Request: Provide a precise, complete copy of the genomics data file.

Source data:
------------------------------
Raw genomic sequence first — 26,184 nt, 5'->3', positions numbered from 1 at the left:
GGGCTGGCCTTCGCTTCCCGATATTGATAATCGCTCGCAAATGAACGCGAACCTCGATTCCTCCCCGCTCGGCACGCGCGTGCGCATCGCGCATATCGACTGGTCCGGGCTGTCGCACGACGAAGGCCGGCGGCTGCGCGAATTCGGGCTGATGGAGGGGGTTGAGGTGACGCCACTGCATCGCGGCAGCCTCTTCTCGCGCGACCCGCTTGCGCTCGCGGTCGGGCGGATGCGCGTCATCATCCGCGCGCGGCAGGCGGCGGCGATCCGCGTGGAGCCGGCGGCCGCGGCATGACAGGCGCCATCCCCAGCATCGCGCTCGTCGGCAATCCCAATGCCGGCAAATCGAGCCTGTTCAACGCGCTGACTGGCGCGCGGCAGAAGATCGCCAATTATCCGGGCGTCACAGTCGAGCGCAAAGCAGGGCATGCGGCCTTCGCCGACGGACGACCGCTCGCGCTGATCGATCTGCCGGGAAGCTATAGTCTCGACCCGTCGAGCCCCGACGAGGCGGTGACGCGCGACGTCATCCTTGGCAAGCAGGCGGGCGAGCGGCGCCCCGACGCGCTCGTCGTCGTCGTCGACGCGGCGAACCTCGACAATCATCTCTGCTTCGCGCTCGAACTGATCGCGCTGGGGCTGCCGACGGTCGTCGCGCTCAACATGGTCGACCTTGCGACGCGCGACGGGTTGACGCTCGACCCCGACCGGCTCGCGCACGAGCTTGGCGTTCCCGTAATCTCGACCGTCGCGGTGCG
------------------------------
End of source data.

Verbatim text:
Raw genomic sequence first — 26,184 nt, 5'->3', positions numbered from 1 at the left:
GGGCTGGCCTTCGCTTCCCGATATTGATAATCGCTCGCAAATGAACGCGAACCTCGATTCCTCCCCGCTCGGCACGCGCGTGCGCATCGCGCATATCGACTGGTCCGGGCTGTCGCACGACGAAGGCCGGCGGCTGCGCGAATTCGGGCTGATGGAGGGGGTTGAGGTGACGCCACTGCATCGCGGCAGCCTCTTCTCGCGCGACCCGCTTGCGCTCGCGGTCGGGCGGATGCGCGTCATCATCCGCGCGCGGCAGGCGGCGGCGATCCGCGTGGAGCCGGCGGCCGCGGCATGACAGGCGCCATCCCCAGCATCGCGCTCGTCGGCAATCCCAATGCCGGCAAATCGAGCCTGTTCAACGCGCTGACTGGCGCGCGGCAGAAGATCGCCAATTATCCGGGCGTCACAGTCGAGCGCAAAGCAGGGCATGCGGCCTTCGCCGACGGACGACCGCTCGCGCTGATCGATCTGCCGGGAAGCTATAGTCTCGACCCGTCGAGCCCCGACGAGGCGGTGACGCGCGACGTCATCCTTGGCAAGCAGGCGGGCGAGCGGCGCCCCGACGCGCTCGTCGTCGTCGTCGACGCGGCGAACCTCGACAATCATCTCTGCTTCGCGCTCGAACTGATCGCGCTGGGGCTGCCGACGGTCGTCGCGCTCAACATGGTCGACCTTGCGACGCGCGACGGGTTGACGCTCGACCCCGACCGGCTCGCGCACGAGCTTGGCGTTCCCGTAATCTCGACCGTCGCGGTGCG